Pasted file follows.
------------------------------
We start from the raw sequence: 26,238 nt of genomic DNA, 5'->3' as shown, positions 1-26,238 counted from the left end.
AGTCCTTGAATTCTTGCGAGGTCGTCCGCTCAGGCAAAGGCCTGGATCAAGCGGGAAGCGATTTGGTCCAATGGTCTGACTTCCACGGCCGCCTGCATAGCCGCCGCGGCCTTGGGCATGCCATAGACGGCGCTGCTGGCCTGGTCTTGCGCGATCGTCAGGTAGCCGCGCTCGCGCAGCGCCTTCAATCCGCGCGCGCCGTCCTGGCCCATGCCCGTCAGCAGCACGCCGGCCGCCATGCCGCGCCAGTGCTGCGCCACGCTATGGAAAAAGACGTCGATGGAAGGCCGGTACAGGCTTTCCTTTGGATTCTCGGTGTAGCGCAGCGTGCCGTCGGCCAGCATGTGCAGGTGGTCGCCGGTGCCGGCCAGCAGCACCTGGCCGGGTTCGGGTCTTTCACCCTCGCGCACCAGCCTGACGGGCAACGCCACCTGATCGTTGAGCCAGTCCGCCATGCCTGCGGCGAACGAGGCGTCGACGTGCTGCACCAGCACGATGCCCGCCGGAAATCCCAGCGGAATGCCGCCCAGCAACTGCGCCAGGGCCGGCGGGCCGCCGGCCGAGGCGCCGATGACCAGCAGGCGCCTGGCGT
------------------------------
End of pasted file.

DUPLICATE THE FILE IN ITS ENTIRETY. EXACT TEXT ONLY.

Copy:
We start from the raw sequence: 26,238 nt of genomic DNA, 5'->3' as shown, positions 1-26,238 counted from the left end.
AGTCCTTGAATTCTTGCGAGGTCGTCCGCTCAGGCAAAGGCCTGGATCAAGCGGGAAGCGATTTGGTCCAATGGTCTGACTTCCACGGCCGCCTGCATAGCCGCCGCGGCCTTGGGCATGCCATAGACGGCGCTGCTGGCCTGGTCTTGCGCGATCGTCAGGTAGCCGCGCTCGCGCAGCGCCTTCAATCCGCGCGCGCCGTCCTGGCCCATGCCCGTCAGCAGCACGCCGGCCGCCATGCCGCGCCAGTGCTGCGCCACGCTATGGAAAAAGACGTCGATGGAAGGCCGGTACAGGCTTTCCTTTGGATTCTCGGTGTAGCGCAGCGTGCCGTCGGCCAGCATGTGCAGGTGGTCGCCGGTGCCGGCCAGCAGCACCTGGCCGGGTTCGGGTCTTTCACCCTCGCGCACCAGCCTGACGGGCAACGCCACCTGATCGTTGAGCCAGTCCGCCATGCCTGCGGCGAACGAGGCGTCGACGTGCTGCACCAGCACGATGCCCGCCGGAAATCCCAGCGGAATGCCGCCCAGCAACTGCGCCAGGGCCGGCGGGCCGCCGGCCGAGGCGCCGATGACCAGCAGGCGCCTGGCGT